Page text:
The Anambra House of Assembly has expressed displeasure over a 70 per cent budget slash in education from N3.23 billion to N1.1 billion in the 2022 revised budget presented by Governor Charles Soludo.
They said the budgetary allocation to the education sector was unrealistic and the slash would lower the standard of teaching and learning.
Ejike Okechukwu, member representing Anaocha State Constituency ll, made the assertion during an ongoing 2022 Revised Budget defence of the Ministry of Education.
The defence was done before the Assembly Committee on Finance and Appropriation, on Thursday in Awka.
Mr Okechukwu, who is also Chairman, House Committee on Education, said that education was the bedrock of any society and that the legislature had a duty to check the actions of the executive.
“The education ministry is self-sustaining because it generates revenue annually from students’ tuition, sports levy and exam fees. These monies are paid directly into the government’s account.
“It is sad that these funds are not released to the ministry to operate which is why our students are being exploited, they pay these levies twice or three times in a year.
“The slash in the budget is unacceptable. We are supposed to be working towards having 10 per cent of our budget allocated to education as recommended by the United Nations Children’s Fund. Not less than two per cent allocated annually,” he said.
Mr Okechukwu urged the Ministry of Budget and Economic Planning, who prepared the budget, to look into an upward review of the education budget.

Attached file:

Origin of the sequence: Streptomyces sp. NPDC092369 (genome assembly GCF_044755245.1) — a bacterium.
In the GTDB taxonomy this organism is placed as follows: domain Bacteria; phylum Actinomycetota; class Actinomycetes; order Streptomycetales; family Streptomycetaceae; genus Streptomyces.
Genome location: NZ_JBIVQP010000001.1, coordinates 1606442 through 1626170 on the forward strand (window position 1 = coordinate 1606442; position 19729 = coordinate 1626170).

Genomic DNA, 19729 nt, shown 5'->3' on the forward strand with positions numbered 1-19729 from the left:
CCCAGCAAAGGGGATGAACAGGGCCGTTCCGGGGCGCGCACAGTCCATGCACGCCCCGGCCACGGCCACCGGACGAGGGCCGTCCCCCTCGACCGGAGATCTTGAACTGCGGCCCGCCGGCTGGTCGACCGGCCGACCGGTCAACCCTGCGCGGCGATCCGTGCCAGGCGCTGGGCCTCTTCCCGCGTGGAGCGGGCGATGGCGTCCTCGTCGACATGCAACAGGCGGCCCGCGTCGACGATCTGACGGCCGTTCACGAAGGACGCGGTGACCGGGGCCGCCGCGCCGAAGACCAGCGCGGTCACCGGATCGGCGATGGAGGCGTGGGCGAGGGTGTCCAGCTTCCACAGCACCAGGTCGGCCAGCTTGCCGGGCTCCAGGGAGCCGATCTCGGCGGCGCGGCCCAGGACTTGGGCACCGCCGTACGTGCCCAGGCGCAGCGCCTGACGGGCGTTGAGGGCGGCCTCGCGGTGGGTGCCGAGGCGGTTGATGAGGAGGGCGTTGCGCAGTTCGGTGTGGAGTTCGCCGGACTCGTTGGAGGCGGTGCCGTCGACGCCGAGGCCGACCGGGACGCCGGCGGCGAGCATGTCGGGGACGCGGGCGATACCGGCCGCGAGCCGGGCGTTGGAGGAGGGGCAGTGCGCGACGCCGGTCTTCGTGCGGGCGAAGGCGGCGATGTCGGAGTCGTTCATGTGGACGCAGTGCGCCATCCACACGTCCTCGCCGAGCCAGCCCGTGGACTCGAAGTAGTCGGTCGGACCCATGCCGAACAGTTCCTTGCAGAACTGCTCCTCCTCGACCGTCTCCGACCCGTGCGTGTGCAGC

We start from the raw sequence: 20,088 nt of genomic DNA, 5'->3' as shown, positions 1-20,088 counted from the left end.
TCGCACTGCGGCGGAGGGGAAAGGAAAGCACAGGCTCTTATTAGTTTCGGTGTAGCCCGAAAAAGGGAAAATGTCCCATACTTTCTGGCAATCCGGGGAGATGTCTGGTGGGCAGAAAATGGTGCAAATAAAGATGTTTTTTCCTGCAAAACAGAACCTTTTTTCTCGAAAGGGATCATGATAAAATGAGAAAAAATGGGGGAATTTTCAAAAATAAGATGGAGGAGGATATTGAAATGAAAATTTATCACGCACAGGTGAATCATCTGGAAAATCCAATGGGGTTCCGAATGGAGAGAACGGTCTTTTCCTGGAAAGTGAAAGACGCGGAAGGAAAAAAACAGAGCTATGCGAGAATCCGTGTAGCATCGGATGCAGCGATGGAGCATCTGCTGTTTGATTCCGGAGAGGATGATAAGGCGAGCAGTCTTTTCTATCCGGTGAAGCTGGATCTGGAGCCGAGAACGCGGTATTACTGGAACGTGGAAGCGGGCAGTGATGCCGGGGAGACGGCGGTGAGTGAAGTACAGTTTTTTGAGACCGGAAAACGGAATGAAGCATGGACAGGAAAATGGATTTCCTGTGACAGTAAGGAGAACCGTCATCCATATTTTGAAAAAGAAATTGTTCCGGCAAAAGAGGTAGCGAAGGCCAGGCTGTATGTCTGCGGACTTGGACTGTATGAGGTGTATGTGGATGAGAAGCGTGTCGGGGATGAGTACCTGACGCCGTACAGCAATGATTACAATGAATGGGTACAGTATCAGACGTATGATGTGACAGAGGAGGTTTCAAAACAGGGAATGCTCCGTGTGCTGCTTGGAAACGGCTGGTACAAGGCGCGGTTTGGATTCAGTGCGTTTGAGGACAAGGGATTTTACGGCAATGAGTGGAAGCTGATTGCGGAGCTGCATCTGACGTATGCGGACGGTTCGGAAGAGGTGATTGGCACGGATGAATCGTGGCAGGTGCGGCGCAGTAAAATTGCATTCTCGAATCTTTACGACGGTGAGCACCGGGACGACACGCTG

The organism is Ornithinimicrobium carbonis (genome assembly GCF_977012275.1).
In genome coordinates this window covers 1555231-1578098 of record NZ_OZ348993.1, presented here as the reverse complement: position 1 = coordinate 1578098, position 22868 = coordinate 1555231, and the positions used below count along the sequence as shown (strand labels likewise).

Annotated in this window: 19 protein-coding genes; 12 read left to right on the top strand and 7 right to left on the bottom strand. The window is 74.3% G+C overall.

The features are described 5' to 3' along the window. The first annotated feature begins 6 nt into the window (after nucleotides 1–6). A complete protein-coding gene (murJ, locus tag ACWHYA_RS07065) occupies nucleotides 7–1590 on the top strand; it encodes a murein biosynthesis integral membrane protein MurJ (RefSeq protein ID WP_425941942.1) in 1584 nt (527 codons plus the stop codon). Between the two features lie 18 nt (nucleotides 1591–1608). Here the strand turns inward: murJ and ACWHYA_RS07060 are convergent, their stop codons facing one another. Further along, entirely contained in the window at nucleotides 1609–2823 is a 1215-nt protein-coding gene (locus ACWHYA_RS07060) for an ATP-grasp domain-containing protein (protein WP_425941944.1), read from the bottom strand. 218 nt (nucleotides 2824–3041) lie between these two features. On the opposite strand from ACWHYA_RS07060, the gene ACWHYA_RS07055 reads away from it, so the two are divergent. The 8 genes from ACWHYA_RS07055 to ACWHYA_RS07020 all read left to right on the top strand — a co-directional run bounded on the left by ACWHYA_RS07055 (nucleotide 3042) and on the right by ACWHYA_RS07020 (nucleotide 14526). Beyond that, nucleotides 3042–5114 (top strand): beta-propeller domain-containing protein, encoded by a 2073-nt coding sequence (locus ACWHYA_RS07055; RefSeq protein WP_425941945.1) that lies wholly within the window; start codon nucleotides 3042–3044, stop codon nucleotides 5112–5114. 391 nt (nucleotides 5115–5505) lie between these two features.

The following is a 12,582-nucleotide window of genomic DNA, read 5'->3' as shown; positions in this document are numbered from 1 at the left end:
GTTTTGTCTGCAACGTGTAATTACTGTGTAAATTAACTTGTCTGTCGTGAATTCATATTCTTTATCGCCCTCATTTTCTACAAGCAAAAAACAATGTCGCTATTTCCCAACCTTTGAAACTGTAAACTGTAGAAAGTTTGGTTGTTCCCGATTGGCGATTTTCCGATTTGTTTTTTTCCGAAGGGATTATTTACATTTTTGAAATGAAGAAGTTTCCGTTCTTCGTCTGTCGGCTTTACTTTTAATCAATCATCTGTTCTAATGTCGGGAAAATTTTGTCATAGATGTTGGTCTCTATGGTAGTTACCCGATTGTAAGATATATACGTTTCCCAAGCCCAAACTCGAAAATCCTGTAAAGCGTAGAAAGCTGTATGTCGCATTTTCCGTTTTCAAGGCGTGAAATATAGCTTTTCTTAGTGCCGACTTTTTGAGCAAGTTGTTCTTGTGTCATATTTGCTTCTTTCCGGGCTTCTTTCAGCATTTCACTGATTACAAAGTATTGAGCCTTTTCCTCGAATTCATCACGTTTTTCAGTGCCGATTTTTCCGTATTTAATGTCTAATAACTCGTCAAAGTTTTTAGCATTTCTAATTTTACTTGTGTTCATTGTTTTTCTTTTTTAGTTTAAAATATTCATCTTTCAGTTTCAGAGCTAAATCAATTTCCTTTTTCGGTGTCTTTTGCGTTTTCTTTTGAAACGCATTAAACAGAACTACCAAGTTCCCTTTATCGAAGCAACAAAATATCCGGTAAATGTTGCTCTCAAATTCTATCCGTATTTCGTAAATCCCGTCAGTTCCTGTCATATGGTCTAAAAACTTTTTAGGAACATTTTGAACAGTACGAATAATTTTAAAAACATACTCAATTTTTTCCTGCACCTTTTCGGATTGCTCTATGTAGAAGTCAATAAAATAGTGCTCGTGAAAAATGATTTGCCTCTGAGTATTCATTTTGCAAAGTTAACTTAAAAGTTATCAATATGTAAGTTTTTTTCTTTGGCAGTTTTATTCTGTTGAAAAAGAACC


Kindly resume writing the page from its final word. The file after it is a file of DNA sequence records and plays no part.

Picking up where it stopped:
Also speaking, Smart Okafor, representing Nnewi North State Constituency, said the education sector should not be a revenue venture for the state.
“The ministry generates so much yearly to run their activities, but once it enters the government treasury, it will be used to fund other state projects. That is not okay,” Mr Okafor said.
Earlier, the Commissioner for Education, Ngozi Chuma-Udeh, said the ministry’s records in 2021 showed that over N636 million generated from secondary schools in the state, while primary schools generated N246 million.
Mrs Chuma-Udeh said the ministry was working on a change in the curriculum of education from the conventional method of teaching to skills training and technology.
“We want to train and graduate students who will not be dependent on the state but be self-reliant and contribute meaningfully to the development of the state.
“We have a lot of reforms to carry out, but we are surprised that our budget was slashed and when I queried, I was told that the state government cannot fund the initial budget of N3.23 billion.
“I’m appealing to the Assembly to look into an upward review of the budget to help us carry out our programmes optimally,” she said.
Responding, Christy Akabua, who represented the Commissioner for Budget and Economic Planning, said the slash was to dedicate funds to other important sectors.
“Due to paucity of funds we had to slash the budget to concentrate on other areas. This is a new administration and as time goes on or in the 2023 budget, everything will fall in line.
“But we will still meet with the Ministry of Education to resolve the issues raised during the budget defence,” she said.